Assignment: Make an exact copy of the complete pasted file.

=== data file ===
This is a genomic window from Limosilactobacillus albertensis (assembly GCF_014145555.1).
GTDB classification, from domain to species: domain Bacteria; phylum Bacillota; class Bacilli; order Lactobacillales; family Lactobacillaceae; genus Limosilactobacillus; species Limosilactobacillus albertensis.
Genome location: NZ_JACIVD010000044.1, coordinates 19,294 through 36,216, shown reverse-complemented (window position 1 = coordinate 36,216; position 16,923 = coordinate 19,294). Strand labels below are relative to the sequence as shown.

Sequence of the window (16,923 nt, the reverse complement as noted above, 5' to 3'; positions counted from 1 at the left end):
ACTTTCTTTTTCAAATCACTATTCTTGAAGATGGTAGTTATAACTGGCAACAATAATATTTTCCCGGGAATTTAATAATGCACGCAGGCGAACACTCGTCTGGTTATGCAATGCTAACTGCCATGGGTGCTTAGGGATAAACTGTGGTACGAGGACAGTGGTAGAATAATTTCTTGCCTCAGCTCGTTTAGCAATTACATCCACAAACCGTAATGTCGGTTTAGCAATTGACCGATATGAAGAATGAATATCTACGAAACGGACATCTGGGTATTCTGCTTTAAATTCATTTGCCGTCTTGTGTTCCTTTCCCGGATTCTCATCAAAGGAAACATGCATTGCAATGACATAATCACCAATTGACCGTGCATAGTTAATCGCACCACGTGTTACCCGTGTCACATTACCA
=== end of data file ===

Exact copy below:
This is a genomic window from Limosilactobacillus albertensis (assembly GCF_014145555.1).
GTDB classification, from domain to species: domain Bacteria; phylum Bacillota; class Bacilli; order Lactobacillales; family Lactobacillaceae; genus Limosilactobacillus; species Limosilactobacillus albertensis.
Genome location: NZ_JACIVD010000044.1, coordinates 19,294 through 36,216, shown reverse-complemented (window position 1 = coordinate 36,216; position 16,923 = coordinate 19,294). Strand labels below are relative to the sequence as shown.

Sequence of the window (16,923 nt, the reverse complement as noted above, 5' to 3'; positions counted from 1 at the left end):
ACTTTCTTTTTCAAATCACTATTCTTGAAGATGGTAGTTATAACTGGCAACAATAATATTTTCCCGGGAATTTAATAATGCACGCAGGCGAACACTCGTCTGGTTATGCAATGCTAACTGCCATGGGTGCTTAGGGATAAACTGTGGTACGAGGACAGTGGTAGAATAATTTCTTGCCTCAGCTCGTTTAGCAATTACATCCACAAACCGTAATGTCGGTTTAGCAATTGACCGATATGAAGAATGAATATCTACGAAACGGACATCTGGGTATTCTGCTTTAAATTCATTTGCCGTCTTGTGTTCCTTTCCCGGATTCTCATCAAAGGAAACATGCATTGCAATGACATAATCACCAATTGACCGTGCATAGTTAATCGCACCACGTGTTACCCGTGTCACATTACCA